by Sheree Shatsky
I sit on the couch and watch rain pelt the windows. I didn’t install the hurricane shutters this time around, my experience being any preparation guarantees the big bugger won’t show. This one does, twirling hurly burly a few spins shy of the driveway. The weather seems confused and disorganized, it’s January after all, well after hurricane season, and my guess is, judging by the squat size and stature, the storm is a child.
I pop up my umbrella and head outside. The hurricane rages in torrents of its own making. The bluster, the puff up, if this deluge had fists, it would bare both. The tiny tempest perks up a bit at the sight of me, then decides to play tough guy and blow dirt up my skirt.
‘Stop that. This second! What is going on here?’
Settling down a bit at the sound of my mom voice, the wee one gives me a pout. ‘I’m here to blow you into the middle of next week,’ it squalls, but the youngster is hard to take seriously, considering its size is no bigger than a soggy dust devil.
‘Oh, is that so?’ The chaotic fuss shakes and shudders and lowers its big glaring eye at me. ‘Put that thing away,’ I say. ‘I’ve seen bigger.’
With a harrumph, it fizzles into a mere whirlwind, sucking up wet pine needles littering the drive. ‘You must be Samantha,’ I say, ‘the Cat 3 keeping the weather guys up at night.’
‘That’s my mom. I’m Sammy.’ He wavers, looking up and down the street. ‘I can’t find her. I broke away somewhere near Orlando. She promised to take me to Disney World if I stuck close and I did, until I saw the cows. So many, lying on the ground, making themselves small, in case I cast a lightning bolt into the pasture, but never, ever would I do that. I like cows. I wanted to play rodeo, rope them with my tail and the next thing I knew, Mom was forty sheets to the wind.’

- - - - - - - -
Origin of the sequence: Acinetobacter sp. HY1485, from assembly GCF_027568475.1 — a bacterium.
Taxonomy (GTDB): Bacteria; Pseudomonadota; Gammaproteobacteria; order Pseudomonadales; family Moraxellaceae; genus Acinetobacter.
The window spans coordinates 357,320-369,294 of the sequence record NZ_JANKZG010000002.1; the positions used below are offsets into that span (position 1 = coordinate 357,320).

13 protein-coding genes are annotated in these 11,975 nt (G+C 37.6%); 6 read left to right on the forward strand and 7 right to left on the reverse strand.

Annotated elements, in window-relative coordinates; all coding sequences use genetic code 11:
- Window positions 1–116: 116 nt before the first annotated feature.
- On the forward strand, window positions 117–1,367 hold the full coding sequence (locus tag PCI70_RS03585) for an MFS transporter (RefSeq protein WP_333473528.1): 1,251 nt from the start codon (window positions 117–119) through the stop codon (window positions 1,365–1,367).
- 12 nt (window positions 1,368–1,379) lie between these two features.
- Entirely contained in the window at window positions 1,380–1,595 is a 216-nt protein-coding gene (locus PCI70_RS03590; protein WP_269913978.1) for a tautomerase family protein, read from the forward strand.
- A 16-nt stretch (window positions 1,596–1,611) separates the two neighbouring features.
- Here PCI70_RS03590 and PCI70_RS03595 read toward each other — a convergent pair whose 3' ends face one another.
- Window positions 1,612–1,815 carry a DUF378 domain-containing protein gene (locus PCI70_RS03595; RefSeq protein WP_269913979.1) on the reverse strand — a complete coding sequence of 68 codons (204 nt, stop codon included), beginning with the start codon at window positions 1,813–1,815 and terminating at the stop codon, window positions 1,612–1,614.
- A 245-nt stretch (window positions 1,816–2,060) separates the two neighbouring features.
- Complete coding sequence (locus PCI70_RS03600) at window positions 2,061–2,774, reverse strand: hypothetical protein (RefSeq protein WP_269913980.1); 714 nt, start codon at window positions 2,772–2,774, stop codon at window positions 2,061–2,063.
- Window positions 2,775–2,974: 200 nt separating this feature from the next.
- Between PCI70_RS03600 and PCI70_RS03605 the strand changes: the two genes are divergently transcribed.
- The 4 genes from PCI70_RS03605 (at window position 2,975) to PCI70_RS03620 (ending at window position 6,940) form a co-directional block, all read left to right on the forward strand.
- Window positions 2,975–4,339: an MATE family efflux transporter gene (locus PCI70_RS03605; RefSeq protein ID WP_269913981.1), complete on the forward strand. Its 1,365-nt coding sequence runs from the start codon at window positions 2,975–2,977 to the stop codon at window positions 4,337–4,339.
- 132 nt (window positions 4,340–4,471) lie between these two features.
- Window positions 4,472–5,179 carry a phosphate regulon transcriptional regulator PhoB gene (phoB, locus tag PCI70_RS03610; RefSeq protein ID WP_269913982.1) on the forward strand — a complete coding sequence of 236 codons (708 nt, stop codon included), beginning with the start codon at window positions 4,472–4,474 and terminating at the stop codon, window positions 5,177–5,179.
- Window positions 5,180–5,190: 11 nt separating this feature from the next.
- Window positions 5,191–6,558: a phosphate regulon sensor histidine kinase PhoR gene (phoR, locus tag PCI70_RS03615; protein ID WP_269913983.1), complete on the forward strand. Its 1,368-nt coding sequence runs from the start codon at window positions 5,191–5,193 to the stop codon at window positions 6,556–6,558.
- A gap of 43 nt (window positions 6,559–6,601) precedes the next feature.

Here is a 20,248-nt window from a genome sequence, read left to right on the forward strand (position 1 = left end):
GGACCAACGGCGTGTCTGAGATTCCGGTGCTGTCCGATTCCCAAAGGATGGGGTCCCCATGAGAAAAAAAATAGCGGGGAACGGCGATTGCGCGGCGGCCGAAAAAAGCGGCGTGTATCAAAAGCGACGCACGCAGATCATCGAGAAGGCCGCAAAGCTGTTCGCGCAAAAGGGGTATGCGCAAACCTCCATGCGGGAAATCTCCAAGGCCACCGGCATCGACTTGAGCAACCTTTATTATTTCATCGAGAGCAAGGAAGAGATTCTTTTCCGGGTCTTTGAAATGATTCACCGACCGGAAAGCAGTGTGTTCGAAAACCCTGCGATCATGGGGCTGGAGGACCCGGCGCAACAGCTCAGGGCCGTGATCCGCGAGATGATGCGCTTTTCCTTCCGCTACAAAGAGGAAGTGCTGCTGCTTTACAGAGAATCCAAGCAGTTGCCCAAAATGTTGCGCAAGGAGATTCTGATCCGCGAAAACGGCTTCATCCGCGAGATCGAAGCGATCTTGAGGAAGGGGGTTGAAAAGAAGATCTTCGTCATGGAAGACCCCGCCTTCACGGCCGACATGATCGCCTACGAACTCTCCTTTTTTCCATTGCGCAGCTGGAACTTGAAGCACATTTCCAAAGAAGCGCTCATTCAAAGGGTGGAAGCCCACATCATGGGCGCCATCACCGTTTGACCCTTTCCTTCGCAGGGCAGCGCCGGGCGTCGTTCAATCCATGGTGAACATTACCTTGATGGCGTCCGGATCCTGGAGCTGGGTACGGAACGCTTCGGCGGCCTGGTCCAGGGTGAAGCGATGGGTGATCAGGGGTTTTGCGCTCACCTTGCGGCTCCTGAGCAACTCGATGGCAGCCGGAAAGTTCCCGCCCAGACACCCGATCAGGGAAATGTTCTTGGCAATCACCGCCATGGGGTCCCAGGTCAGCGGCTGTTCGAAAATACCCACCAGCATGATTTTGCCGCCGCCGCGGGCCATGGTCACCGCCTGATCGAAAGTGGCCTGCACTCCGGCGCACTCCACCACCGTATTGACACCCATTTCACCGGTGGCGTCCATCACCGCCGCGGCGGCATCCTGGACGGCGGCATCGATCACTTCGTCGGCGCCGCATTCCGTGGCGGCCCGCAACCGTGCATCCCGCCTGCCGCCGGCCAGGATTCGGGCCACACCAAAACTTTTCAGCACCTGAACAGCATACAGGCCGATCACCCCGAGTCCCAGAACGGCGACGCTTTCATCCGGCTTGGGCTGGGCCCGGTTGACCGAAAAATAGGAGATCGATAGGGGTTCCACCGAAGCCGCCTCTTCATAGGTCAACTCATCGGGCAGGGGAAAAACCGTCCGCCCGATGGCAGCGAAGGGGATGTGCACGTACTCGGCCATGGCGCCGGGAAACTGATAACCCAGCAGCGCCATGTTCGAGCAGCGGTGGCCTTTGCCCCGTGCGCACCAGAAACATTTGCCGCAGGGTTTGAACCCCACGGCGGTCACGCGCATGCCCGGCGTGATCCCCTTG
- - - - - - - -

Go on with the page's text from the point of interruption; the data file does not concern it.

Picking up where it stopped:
‘Maybe we can find her.’ I press open the weather app on my phone. Doppler radar plots her path zigzagging erratically from the Magic Kingdom our way to the coast. She’s looking for Sammy. ‘You should sing your favorite song. As loud as you can. So she can hear you.’
Sammy sucks up oxygen from the four corners of the neighborhood, a whistling mournful wet inhalation of hope and loss. I plug my ears against his effort and at the peak, as the roots of the mighty oaks tremble around me, a small melodious voice of an angel reaches to the heavens. ‘I’m singing in the rain, just singing in the rain…’
He looks at me, a puddle streaming from his eye. ‘Go on,’ I say. ‘Go on.’
‘What a glorious feeling, I’m happy again.’
The anemometer in the front garden spins off the post. My umbrella turns inside out and the clouds spiral purple heavy. The house windows rattle and I imagine time’s run out to put up the shutters.
All hell breaks loose around the bend, pummeling us with sustained wind speeds high enough to rip off eyelids. ‘SAMMY?’
With a whoosh, he blasts towards the part that makes him whole, engulfing his sweet lost self into the tropical force of his mother. The two roar off united and I wave the spines of my umbrella to wish them blue skies.
Sheree Shatsky writes short fiction believing much can be conveyed with a few wild words. Recent work has appeared in Bending Genres, Virtual Zine, Defenestration and New Flash Fiction Review with work forthcoming at The Runcible Spoon, The Dead Mule School of Southern Literature and Saw Palm: Florida Literature and Art.
Read more at www.shereeshatsky.com.
Sheree tweets @talktomememe.